Of course, a Duke Nukem game made from scratch by Gearbox should be a much better game than DNF, but I’m still not convinced it will prove successful.

    • abigbat says:

      There were subtle references?

    • MrTambourineMan says:

      The best reference ever seen in video gaming history was in this map in DNF that was like a western village when Duke Nukem says : “It’s a hell of a thing killing a pig” (reference to Unforgiven).

    • Ergates_Antius says:

      “The best reference ever seen in video gaming history…”
      The best ever? Really?

      You need to play more games….

  4. Rao Dao Zao says:

    “This game is not very good.”
    “We will never make games again! Waaah!”

    Would rather have Quake 5 anyway.

  5. Ghil says:

    if they don’t do a Doom, which is their better chance at making a successful game, what would they do? Rage 2? o.O

    Unless they take id and make them the tech company for the whole of Bethesda. those guys know how to make engines, it would be fitting to transform them from a dev house to a pure tech house.

    • Andrei Sebastian says:

      That’s a really good point.
      I think ID is having serious some serious upper management issues (Zenimax maybe?), because this is one of the stupidest possible reactions to Rage’s failure.

      If there is a game that could put ID back up with the best and do justice to the legacy, Doom 4 is definitely it. So instead of stupidly reacting “oh noes, we have to stop making games”, the proper next step should be to put all efforts into creating an impressive game this time around and listen to their fans / supporters opinions.

      However, on the transforming of ID into a pure tech house idea I don’t agree at all. It would simply be a shame, for a studio that is clearly capable. Some poor decisions made in some key areas – mainly their wrong approach towards Rage (fake open world) – shouldn’t bring down a whole studio. It’s the fault of the high expectations really, Rage still being quite a solid game and way out of the comfort zone of ID (they should at least get credit fo that).

    • dazman76 says:

      @Ghil – possibly Quake 5, although I have no idea what kind of game that would be, as Quake changed so much over it’s life. I personally have to admit that the game I think of when I say I love Quake, is indeed Quake 1.

      The idea of id being tech-only engine developers sat well with me, at least before Rage came along. This is because, hand on heart, I do not believe id can live up to their old reputation for games – because the gamer’s expectations have advanced (subjective!), while id’s idea of games has not advanced much, if at all. As I mentioned though, after the Rage launch I’m not even sure their engines live up to expectations any more – I’m quite disappointed with id Tech 5 on PC, that’s for sure.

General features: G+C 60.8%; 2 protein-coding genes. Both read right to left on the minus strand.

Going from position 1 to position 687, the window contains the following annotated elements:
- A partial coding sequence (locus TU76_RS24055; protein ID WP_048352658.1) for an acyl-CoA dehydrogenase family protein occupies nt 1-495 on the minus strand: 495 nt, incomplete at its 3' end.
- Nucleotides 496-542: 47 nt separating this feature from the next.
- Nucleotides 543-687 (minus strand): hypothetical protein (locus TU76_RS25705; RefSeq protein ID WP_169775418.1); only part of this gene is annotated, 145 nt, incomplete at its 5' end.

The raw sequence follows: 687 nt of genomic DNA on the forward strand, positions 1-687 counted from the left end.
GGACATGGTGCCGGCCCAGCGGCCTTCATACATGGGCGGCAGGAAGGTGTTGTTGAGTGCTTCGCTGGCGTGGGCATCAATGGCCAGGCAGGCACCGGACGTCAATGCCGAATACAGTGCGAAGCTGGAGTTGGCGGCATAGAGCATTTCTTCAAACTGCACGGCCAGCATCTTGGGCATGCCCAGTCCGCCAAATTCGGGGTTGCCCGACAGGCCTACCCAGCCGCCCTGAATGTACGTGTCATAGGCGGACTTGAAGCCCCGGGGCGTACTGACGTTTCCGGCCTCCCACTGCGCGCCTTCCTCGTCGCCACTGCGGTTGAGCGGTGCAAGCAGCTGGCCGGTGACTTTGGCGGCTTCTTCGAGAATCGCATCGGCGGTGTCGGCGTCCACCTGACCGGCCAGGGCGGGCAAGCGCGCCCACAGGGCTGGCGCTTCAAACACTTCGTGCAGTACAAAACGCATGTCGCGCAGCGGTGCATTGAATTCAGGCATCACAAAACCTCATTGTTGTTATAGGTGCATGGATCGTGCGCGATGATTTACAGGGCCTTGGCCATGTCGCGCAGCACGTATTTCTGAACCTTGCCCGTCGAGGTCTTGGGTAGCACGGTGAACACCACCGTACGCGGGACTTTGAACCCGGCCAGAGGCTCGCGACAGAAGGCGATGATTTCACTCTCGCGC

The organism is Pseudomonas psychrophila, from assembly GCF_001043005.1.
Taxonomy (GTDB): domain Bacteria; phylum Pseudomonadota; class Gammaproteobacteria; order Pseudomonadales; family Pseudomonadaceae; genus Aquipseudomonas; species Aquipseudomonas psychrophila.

• PoulWrist says:

      Rage is a “failure”? I’d say it’s one of the more enjoyable games of the year, only marring in it is the focus on the towns and talking. Take away that stuff, put in a couple better, more interesting and branching levels, more sprawling levels, and put some more varied encounters in there with MORE enemies, yes, please.
      I always wondered why we didn’t get more composite encounters. Like we had in the original Doom games. Mixed melee and ranged instahit and ranged projectile enemies… Rage has them all, it just doesn’t throw enough of them at you at the same time.

      And well, the regenerative health. The cool idea with the bring-back-to-life thing is sort of washed out by that bit. So, Doom 4 with stuff like the self-defibrilator and Rage’s general gameplay, but more Doom’y encounters and I’d be really happy.

    • Britney.S says:

      @ PoulWrist
      “I’d say it’s one of the more enjoyable games of the year, only marring in it is the focus on the towns and talking. Take away that stuff, put in a couple better, more interesting and branching levels, more sprawling levels, and put some more varied encounters in there with MORE enemies, yes, please.”

      So, basically start over and make an entirely different and improved new game?

      As it stands now, if you were to take out the nice graphics that are impressive here and there,what would you be left with?
      Answer: a boring, shallow, piece of shit embarassment of a game. (A CONSOLE GAME for CONSOLE GAMERS).
      (god i feel sorry for you if you really thought rage was one of the years more enjoyable games)

    • Deuteronomy says:

      Britney it must suck to have no soul (or maybe it’s merely defective). Rage is by far and away the best FPS released this year.

  6. diebroken says:

    Noooooooooooooooooooooooooooooooooooooo!

    (But then again, it’s ‘news’ taken with a big grain of salt…)

  7. node says:

    This would be a real shame. From the hints about Doom 4 it sounded closer to the originals than the bland Doom 3. Plus turning id into a pure engine house would see a lot of talented people lose their jobs, I think that’d be a sad result all round.

    And why is Rage deemed a failure? I guess ultimately it’s down to sales, but it’s a visually stunning game and I’m enjoying the hell out of it, lots of great little touches. Definitely underrated already.

    • Ghil says:

      We can’t know what happened, because as far as I know, there’s no place to get the real numbers. If RAGE cost 300 millions to make and made only 50m in sales, It’s a huge flop. 6 years of dev must be costy for a game that doesn’t have a great sales momentum. but all of this is speculation, since no one publishes those numbers.

    • figvam says:

      And why is Rage deemed a failure? I guess ultimately it’s down to sales, but it’s a visually stunning game and I’m enjoying the hell out of it, lots of great little touches. Definitely underrated already.